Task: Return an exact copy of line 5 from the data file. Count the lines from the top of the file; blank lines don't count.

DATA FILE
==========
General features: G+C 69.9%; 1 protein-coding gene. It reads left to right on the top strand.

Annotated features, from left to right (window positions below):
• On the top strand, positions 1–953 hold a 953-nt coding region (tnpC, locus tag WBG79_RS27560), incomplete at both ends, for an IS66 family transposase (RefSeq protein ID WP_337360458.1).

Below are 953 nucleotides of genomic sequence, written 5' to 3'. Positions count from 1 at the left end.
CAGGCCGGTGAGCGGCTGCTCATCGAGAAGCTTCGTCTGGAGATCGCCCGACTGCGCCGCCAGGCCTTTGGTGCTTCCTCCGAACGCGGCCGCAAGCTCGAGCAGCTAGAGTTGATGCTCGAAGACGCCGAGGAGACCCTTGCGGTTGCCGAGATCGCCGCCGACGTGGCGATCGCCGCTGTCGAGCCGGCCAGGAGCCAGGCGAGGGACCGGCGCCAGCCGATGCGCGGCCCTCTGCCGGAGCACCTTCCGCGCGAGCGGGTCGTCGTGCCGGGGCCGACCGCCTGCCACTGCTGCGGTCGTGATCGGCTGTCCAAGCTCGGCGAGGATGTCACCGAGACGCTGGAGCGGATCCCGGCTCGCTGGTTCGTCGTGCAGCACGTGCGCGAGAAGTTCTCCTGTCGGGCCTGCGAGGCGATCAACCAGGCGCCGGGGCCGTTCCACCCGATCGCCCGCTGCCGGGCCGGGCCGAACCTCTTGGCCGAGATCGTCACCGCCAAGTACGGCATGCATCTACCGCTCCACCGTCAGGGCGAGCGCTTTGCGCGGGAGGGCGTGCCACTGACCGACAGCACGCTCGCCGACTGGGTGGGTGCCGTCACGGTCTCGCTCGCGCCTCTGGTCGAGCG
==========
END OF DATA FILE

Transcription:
CAGGCCGGTGAGCGGCTGCTCATCGAGAAGCTTCGTCTGGAGATCGCCCGACTGCGCCGCCAGGCCTTTGGTGCTTCCTCCGAACGCGGCCGCAAGCTCGAGCAGCTAGAGTTGATGCTCGAAGACGCCGAGGAGACCCTTGCGGTTGCCGAGATCGCCGCCGACGTGGCGATCGCCGCTGTCGAGCCGGCCAGGAGCCAGGCGAGGGACCGGCGCCAGCCGATGCGCGGCCCTCTGCCGGAGCACCTTCCGCGCGAGCGGGTCGTCGTGCCGGGGCCGACCGCCTGCCACTGCTGCGGTCGTGATCGGCTGTCCAAGCTCGGCGAGGATGTCACCGAGACGCTGGAGCGGATCCCGGCTCGCTGGTTCGTCGTGCAGCACGTGCGCGAGAAGTTCTCCTGTCGGGCCTGCGAGGCGATCAACCAGGCGCCGGGGCCGTTCCACCCGATCGCCCGCTGCCGGGCCGGGCCGAACCTCTTGGCCGAGATCGTCACCGCCAAGTACGGCATGCATCTACCGCTCCACCGTCAGGGCGAGCGCTTTGCGCGGGAGGGCGTGCCACTGACCGACAGCACGCTCGCCGACTGGGTGGGTGCCGTCACGGTCTCGCTCGCGCCTCTGGTCGAGCG